The AftermatThEw

It was this time a short week ago that I and my state’s many other residents were hunkered down, wondering just how crazy things might get. The thing is, even though North Carolina is one of the most hurricane-prone areas to live in the world, it had actually been something like 17 years since we had a recognizably bad one rumble through. This, along with the fact that our newscasters had initially thought the storm would miss us entirely, led to something of a lack of preparation.

Well I was as prepared as one could expect, I guess. I had food till Monday and even some meals that could be consumed without power, which I’m fortunate never to have lost. Mainly as the rain poured and did saturate the porch area that runs the length of these apartments as is common during such incidents, I sat inside and finally completed my digital presentation. There wasn’t much else to do, after all.

The real damage line occurred starting east and south of me, from the capital of Raleigh southward. And as is common during hurricanes, things actually got a lot worse after the main body had long since passed on but while the waters made their way downstream, inundating communities from Lumberton to Greenville and points in between. Pretty much any riverside town in the eastern portion of the state has had and is still having a tough time. My heart goes out to all of those folks.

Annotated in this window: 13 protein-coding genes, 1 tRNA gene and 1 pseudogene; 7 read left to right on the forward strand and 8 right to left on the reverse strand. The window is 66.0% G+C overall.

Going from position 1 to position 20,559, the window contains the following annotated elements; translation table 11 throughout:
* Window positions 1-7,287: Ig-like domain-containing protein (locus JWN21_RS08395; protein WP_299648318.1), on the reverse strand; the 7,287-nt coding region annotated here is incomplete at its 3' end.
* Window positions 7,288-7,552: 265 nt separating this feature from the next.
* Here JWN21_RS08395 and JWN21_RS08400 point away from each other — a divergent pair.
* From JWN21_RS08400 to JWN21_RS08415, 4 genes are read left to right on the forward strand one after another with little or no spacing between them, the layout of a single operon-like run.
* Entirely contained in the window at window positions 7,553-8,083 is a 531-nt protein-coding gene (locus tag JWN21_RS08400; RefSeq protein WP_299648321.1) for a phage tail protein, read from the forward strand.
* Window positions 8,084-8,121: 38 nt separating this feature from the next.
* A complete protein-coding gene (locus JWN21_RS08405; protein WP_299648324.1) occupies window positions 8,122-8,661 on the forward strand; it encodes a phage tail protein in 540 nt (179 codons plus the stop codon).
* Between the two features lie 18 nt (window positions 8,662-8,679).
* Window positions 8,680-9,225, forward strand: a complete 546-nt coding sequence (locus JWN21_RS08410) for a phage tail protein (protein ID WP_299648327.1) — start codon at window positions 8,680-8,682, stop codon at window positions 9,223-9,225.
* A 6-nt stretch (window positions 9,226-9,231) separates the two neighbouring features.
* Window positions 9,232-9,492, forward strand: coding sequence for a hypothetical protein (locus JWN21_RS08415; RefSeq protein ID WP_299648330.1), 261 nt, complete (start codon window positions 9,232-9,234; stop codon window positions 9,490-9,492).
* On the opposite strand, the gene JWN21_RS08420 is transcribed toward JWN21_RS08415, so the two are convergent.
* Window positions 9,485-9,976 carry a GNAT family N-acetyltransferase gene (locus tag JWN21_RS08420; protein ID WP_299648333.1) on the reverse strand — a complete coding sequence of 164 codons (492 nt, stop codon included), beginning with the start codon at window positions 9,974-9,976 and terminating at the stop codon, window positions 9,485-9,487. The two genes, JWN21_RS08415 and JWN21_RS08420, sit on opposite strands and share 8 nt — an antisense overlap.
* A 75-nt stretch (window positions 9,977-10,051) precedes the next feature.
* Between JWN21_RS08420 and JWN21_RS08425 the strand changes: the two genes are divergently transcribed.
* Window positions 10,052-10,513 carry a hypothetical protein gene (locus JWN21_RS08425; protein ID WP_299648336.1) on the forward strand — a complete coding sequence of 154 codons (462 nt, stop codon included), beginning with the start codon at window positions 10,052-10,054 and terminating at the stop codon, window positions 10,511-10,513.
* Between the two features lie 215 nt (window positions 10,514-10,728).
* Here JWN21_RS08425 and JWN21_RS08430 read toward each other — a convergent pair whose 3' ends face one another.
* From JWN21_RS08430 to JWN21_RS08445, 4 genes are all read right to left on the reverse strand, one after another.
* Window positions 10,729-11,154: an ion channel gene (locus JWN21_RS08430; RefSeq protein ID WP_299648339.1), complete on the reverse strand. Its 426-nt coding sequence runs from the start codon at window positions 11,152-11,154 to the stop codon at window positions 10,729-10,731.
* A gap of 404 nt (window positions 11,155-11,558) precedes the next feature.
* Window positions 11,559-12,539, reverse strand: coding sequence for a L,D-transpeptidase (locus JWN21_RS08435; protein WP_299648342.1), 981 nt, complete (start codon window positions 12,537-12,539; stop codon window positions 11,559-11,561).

The amazing thing is in my neck of the woods, you could hardly tel anything had happened by the following Sunday. The sun was out strong, and every restaurant was filled to capacity with people fleeing cabin fever imposed from the day before.

That weather reminded me of another storm, one that did have a much greater impact on where I resided: hurricane Hugo which slammed into Charlotte in 1989. That time as this one, the newscasters had told us that the storm would miss us. That time, we’d lost power for nine days and were forced to find various ways to get food and even to pass the time, since schools had also closed for a while. Though our home was not significantly damaged, it still gave me a bit of a taste of what some are experiencing as they try to recover from this. We spent hours of backbreaking work removing tree limbs from the yard and helping neighbors do the same. We also had to retrieve our understandably skittish cat, which had soared across the front yard and onto someone else’s window who took him in. I don’t know why we hadn’t had the good sense to bring the poor guy inside.

The idea of suddenly losing everything though largely lies beyond my ability to imagine it. It certainly has me contemplating what kind(s) of evacuation strategies I could use if I really did have to, and I’m not sure I know those answers entirely.

The ironic thing is I had just completed a book called The Weekenders, by Mary Kay Andrews. In it, a family makes its yearly summer sojourn to a beach town (fictional I think) of Bell Isle off the coast of North Carolina. All kinds of drama ensues with the really dirty husband, rebellious teen-aged girl, a man who seeks to reunite with the “wife” and main character, and a number of other side plots. I enjoyed it because of its shouting out nearly every section of our state, with the main character having been an anchor at WRAL in Raleigh, and attending UNC. The most relevant part though was the town being rattled by a hurricane around Labor Day. Andrews shows how this experience would be different now in the smartphone era, with constant emergency alerts and immediate awareness of mandatory evacuation. Matthew was my first experience in this era, and I was indeed launched out of bed by one of those loud! very vibratory alerts. I think they are great though, and they do keep me informed.